Read about the individual phases of glass production or accept our invitation to the guided tour and come see the glassworks for yourself.
First, we prepare the sandy mixture used to manufacture glass, which is called the “glass batch”. It basically consists of glass sand, soda, potash and limestone. The glass’ colour is determined by various other additives which the technologist must carefully weigh in the laboratory. How to get a particular colour is a carefully guarded secret, handed down between glassmakers from generation to generation.
Mould-making is an integral part of glassmaking. A stump of beech wood is cut according to the designed template. The mould is then fired by the first product, which make a charred crust on the inside. In combination with water, this creates steam and gives the glass product forming inside its smooth surface.
The mould must stay wet, so it must constantly be wetted and stored in a humid environment. Each mould can last up to 50–70 blowings, depending on the final product’s complexity. Apart from wood, the moulds are also made of plaster, cast-iron, aluminum, and graphite, as well as the special “expendable moulds” which get burned up in the manufacturing process, for example made of wax or paper.
The smelter is the heart of any glassworks. It is made of fireclay bricks which have been used for glass smelting since time immemorial. During the smelting process, the temperature inside the smelter can reach 1 500 °C, and while the glassmakers are working the glass it is around 1 200 °C inside the smelter, and around 40–50 °C just outside. The glassmakers start their day at 5:50 AM, and finish at 13:45 PM. The glass is melted on six glass-melting pots from which the glassmakers draw the glass for blowing and processing. Each pot can also contain a different colour, which can be layered to form interesting effects. The glassmakers work in separate workshops where each is directed by a gaffer assisted by other glassmakers who each have a particular role to play in the production process. After being blown, the glass must slowly cool in special furnaces. Each product is cooled for a different amount of time, according to its thickness. Usually, it takes between six hours and two days to cool, but some special products must be cooled for several weeks. After it cools, the glass is ready to be cut.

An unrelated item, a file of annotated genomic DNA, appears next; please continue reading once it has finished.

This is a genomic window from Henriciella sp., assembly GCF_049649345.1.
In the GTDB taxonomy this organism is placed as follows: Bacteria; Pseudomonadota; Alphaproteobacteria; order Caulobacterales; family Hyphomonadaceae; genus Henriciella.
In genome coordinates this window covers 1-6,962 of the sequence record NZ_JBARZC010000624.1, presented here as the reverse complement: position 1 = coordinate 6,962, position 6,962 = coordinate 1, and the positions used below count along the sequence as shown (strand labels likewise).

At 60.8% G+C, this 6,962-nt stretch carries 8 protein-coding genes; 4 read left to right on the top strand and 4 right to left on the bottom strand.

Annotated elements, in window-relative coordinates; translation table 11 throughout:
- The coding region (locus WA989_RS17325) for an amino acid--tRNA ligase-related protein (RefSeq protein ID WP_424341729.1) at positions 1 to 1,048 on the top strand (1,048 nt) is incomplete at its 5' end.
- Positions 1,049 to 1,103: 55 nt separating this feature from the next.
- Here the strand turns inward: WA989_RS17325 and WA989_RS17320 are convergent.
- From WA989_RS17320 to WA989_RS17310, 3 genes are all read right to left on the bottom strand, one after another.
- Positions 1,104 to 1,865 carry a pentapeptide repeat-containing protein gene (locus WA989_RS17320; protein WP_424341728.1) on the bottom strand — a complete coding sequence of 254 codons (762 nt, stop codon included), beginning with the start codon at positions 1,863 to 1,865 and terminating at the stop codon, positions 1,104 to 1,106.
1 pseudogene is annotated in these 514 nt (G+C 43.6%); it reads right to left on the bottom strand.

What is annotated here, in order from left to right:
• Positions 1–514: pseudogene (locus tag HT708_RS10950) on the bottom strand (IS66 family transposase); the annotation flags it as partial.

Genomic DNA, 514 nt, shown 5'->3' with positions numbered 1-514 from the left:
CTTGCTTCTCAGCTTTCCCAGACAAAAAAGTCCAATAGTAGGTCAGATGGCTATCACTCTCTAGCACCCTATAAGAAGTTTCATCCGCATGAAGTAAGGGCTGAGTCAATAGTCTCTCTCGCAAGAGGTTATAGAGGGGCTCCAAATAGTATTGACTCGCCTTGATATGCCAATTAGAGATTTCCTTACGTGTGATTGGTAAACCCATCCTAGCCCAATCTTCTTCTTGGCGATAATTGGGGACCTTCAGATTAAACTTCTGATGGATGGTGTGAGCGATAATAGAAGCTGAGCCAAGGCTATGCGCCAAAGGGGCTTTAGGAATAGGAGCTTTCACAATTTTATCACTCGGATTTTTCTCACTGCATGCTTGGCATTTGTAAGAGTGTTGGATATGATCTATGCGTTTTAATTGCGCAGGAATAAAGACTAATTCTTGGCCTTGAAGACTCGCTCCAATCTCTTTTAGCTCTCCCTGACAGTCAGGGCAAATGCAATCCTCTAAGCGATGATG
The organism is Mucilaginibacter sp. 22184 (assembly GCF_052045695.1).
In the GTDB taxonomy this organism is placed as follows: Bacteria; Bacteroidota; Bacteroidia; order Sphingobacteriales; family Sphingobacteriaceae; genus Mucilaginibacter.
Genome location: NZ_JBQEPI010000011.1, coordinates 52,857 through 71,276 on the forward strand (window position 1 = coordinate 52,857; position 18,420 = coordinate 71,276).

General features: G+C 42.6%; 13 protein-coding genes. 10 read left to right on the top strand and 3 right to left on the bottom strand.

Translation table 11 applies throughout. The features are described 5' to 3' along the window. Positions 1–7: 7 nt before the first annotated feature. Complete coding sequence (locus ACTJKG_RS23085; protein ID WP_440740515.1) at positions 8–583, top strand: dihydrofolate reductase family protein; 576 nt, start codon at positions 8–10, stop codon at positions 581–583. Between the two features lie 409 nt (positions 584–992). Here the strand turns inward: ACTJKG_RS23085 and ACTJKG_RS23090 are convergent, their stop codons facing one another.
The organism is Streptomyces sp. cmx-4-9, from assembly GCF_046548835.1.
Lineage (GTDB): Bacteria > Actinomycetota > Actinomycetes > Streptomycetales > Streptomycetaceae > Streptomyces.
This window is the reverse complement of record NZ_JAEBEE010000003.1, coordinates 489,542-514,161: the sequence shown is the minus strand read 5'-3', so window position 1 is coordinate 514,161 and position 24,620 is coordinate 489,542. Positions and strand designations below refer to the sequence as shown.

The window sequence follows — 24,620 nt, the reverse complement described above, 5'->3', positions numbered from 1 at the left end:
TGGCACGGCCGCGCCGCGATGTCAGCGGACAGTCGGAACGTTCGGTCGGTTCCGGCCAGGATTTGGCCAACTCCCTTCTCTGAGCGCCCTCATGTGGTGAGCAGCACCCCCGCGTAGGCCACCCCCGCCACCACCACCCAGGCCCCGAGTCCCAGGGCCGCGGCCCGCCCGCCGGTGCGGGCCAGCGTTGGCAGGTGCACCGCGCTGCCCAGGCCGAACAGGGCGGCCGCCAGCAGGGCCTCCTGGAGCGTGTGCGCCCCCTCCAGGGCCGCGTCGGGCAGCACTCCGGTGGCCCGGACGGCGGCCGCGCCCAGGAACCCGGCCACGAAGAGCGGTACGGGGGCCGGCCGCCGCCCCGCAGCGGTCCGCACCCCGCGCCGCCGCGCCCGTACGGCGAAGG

The cutting shop represents the “cool” side of the glassworks. This is where the cooled glass becomes refined. The cutting and grinding is mostly done with diamond disks of various diameters and profiles, and grinding abrasives of various granularity. The cutting process also uses much water, which cools the refined surface and carries away the remains and glass particles.
The cutting process gives the glass product its final shape.
We can even come to you and blow some glass together.
The mobile smelter can be transported whenever and wherever. It was designed by the glassmaking masters of Ajeto company for various glassmaking presentations. It is often used at company events, teambuilding sessions, farmers’ markets, Easter and Christmas markets, and so on.